Historically WordPress websites gained some bad press for being insecure as they attracted hackers and spammers whose actions often rendered WP websites unusable.
Here are three simple steps you can take to help stop the actions of hackers and spammers having an impact on your website.
One of the reasons hackers have enjoyed success in hacking WordPress databases is the naming convention of WP tables. The WP database is made up of around 20 tables each with a default prefix of wp_
Eg there is:
Hackers use this knowledge to gain access to the tables to insert malicious code.
When you install WP you will see the Table Prefix field defaults to wp_ but you can edit this and make it 8 or 10 characters prefixed with a mixture of upper and lower case letters and numbers eg Yh83Hx3g2_
Therefore any hacker trying to access your tables will have no idea what the table prefix is.
This is the big tick box you may well have seen when logging into a website. It is used to prevent what is called brute force hacking. This is where a hacker uses code to repeatedly input usernames and passwords into a logon box which requires a username and password.
When you click the box next to “I’m not a Robot” a wheel spins for a few seconds. If you click the Submit button before a green tick appears, then you are a “robot”. The idea is anyone using robot software to try to hack your website can’t see the box and has no idea when the tick appears.
The Google Recaptcha can be also deployed on any or all of the following:
Reset password form
SSL stands for Secure Socket layer and is a means of encrypting data between a user’s browser and the web server on which the website is hosted.
If an SSL certificate is applied to a website then the websites’ name is prefixed with https:// as opposed to simply http://. The “s” stands for secure.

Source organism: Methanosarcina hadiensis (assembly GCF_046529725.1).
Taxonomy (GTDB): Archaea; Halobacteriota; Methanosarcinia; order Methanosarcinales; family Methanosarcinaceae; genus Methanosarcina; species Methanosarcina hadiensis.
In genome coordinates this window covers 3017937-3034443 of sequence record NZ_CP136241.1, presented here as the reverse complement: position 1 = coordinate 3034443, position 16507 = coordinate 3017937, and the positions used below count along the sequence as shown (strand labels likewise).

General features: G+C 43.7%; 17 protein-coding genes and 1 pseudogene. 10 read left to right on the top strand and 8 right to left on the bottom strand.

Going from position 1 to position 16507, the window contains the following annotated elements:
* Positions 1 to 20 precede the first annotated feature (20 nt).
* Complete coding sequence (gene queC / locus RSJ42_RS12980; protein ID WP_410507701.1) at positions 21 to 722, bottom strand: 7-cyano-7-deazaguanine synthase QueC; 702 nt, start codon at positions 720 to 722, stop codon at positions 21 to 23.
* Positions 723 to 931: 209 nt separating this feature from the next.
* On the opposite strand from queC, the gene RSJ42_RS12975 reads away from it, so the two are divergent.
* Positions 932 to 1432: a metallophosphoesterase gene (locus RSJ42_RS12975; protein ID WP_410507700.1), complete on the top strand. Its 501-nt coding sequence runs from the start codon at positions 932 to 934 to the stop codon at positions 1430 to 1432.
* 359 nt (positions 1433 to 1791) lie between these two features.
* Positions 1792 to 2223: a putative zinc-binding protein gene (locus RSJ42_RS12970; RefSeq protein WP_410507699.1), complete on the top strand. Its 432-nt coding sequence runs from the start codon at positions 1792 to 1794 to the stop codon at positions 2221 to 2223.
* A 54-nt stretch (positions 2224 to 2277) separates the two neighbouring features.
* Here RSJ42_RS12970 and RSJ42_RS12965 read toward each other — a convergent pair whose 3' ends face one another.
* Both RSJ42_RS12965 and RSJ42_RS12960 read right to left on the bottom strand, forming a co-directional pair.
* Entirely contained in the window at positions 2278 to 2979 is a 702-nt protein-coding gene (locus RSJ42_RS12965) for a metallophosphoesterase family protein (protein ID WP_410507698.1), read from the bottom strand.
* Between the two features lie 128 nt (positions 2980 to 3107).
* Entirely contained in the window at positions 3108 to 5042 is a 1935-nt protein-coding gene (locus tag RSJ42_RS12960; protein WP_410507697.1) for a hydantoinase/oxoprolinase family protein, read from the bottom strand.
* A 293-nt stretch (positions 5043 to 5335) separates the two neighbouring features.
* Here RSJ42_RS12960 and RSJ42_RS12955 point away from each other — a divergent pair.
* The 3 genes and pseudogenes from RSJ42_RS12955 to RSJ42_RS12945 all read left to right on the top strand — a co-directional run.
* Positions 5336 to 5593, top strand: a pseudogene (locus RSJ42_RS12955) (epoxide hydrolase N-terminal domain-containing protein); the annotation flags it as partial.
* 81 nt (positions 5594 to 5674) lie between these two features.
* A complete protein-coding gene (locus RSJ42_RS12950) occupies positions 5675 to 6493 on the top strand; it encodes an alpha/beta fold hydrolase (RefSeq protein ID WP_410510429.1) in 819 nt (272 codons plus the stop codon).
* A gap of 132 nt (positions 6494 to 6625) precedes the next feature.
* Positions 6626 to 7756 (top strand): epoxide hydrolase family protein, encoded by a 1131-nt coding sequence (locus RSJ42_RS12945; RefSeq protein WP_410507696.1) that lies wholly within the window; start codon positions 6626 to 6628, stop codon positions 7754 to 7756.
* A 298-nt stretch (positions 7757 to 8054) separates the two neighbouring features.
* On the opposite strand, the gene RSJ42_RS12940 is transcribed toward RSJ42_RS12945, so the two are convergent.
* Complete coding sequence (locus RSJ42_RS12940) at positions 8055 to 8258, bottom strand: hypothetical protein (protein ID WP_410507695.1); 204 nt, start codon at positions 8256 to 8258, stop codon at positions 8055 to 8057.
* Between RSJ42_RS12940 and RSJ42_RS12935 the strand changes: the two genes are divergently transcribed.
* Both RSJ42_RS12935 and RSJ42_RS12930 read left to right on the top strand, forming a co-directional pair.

So once SSL is applied, data being transferred across the internet to and from the website cannot be intercepted and read. Pretty much since the inception of the internet websites enabling financial transactions have been https eg banks or payment gateways such as PayPal.
Back in 2017 Google adopted a policy of favouring websites which are https. This can be seen in two very obvious ways. Most browsers now flag a website as being insecure if it is not https, Chrome in particular (which of course is owned by Google). Also Google now use https as a search engine ranking factor, albeit one small factor of many.
So installing an SSL certificate on your website will not only improve security it will also help with your SEO ranking too.
So to summaries:
- Secure your database
- Use Google Recaptcha on login and submission pages
- Install an SSL Certificate on your website
The cost in time alone of putting right the damage done by a hacker can be huge compared with the time to take these simple actions.
Please note – No website can be made 100% hack-proof. In the past determined hackers have breached servers at the Pentagon in the USA for instance, however you can make it far more difficult for hackers to ply their “trade”.